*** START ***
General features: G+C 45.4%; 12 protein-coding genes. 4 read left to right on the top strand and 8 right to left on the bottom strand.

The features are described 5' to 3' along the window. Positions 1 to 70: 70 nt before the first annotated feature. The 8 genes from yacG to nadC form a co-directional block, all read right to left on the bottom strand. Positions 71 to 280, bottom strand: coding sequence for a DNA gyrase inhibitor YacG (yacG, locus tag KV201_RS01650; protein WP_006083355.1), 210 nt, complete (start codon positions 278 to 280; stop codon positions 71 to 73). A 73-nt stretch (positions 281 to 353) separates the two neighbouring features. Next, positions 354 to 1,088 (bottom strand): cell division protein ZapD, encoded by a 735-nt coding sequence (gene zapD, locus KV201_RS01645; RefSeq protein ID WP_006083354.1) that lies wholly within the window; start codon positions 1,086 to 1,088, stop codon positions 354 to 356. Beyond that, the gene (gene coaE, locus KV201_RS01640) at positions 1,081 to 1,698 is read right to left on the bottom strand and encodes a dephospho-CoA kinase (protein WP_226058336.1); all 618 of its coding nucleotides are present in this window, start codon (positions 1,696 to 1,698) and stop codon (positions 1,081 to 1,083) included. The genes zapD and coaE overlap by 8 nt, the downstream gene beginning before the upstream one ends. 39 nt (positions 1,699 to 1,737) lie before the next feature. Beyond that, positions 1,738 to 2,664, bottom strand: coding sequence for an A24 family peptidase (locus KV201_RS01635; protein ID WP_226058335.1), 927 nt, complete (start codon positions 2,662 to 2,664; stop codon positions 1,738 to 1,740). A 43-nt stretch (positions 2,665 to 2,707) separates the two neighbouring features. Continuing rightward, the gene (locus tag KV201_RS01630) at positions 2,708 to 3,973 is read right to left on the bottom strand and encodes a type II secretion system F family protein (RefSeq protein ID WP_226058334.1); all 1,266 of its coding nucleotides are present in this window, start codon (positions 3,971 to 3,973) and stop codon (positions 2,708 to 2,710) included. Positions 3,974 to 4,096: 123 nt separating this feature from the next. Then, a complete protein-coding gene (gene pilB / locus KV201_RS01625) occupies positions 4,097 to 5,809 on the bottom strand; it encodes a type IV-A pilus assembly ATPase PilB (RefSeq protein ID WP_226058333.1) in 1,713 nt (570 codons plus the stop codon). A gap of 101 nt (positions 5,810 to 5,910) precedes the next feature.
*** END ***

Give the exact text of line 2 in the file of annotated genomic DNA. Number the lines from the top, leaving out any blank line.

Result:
The features are described 5' to 3' along the window. Positions 1 to 70: 70 nt before the first annotated feature. The 8 genes from yacG to nadC form a co-directional block, all read right to left on the bottom strand. Positions 71 to 280, bottom strand: coding sequence for a DNA gyrase inhibitor YacG (yacG, locus tag KV201_RS01650; protein WP_006083355.1), 210 nt, complete (start codon positions 278 to 280; stop codon positions 71 to 73). A 73-nt stretch (positions 281 to 353) separates the two neighbouring features. Next, positions 354 to 1,088 (bottom strand): cell division protein ZapD, encoded by a 735-nt coding sequence (gene zapD, locus KV201_RS01645; RefSeq protein ID WP_006083354.1) that lies wholly within the window; start codon positions 1,086 to 1,088, stop codon positions 354 to 356. Beyond that, the gene (gene coaE, locus KV201_RS01640) at positions 1,081 to 1,698 is read right to left on the bottom strand and encodes a dephospho-CoA kinase (protein WP_226058336.1); all 618 of its coding nucleotides are present in this window, start codon (positions 1,696 to 1,698) and stop codon (positions 1,081 to 1,083) included. The genes zapD and coaE overlap by 8 nt, the downstream gene beginning before the upstream one ends. 39 nt (positions 1,699 to 1,737) lie before the next feature. Beyond that, positions 1,738 to 2,664, bottom strand: coding sequence for an A24 family peptidase (locus KV201_RS01635; protein ID WP_226058335.1), 927 nt, complete (start codon positions 2,662 to 2,664; stop codon positions 1,738 to 1,740). A 43-nt stretch (positions 2,665 to 2,707) separates the two neighbouring features. Continuing rightward, the gene (locus tag KV201_RS01630) at positions 2,708 to 3,973 is read right to left on the bottom strand and encodes a type II secretion system F family protein (RefSeq protein ID WP_226058334.1); all 1,266 of its coding nucleotides are present in this window, start codon (positions 3,971 to 3,973) and stop codon (positions 2,708 to 2,710) included. Positions 3,974 to 4,096: 123 nt separating this feature from the next. Then, a complete protein-coding gene (gene pilB / locus KV201_RS01625) occupies positions 4,097 to 5,809 on the bottom strand; it encodes a type IV-A pilus assembly ATPase PilB (RefSeq protein ID WP_226058333.1) in 1,713 nt (570 codons plus the stop codon). A gap of 101 nt (positions 5,810 to 5,910) precedes the next feature.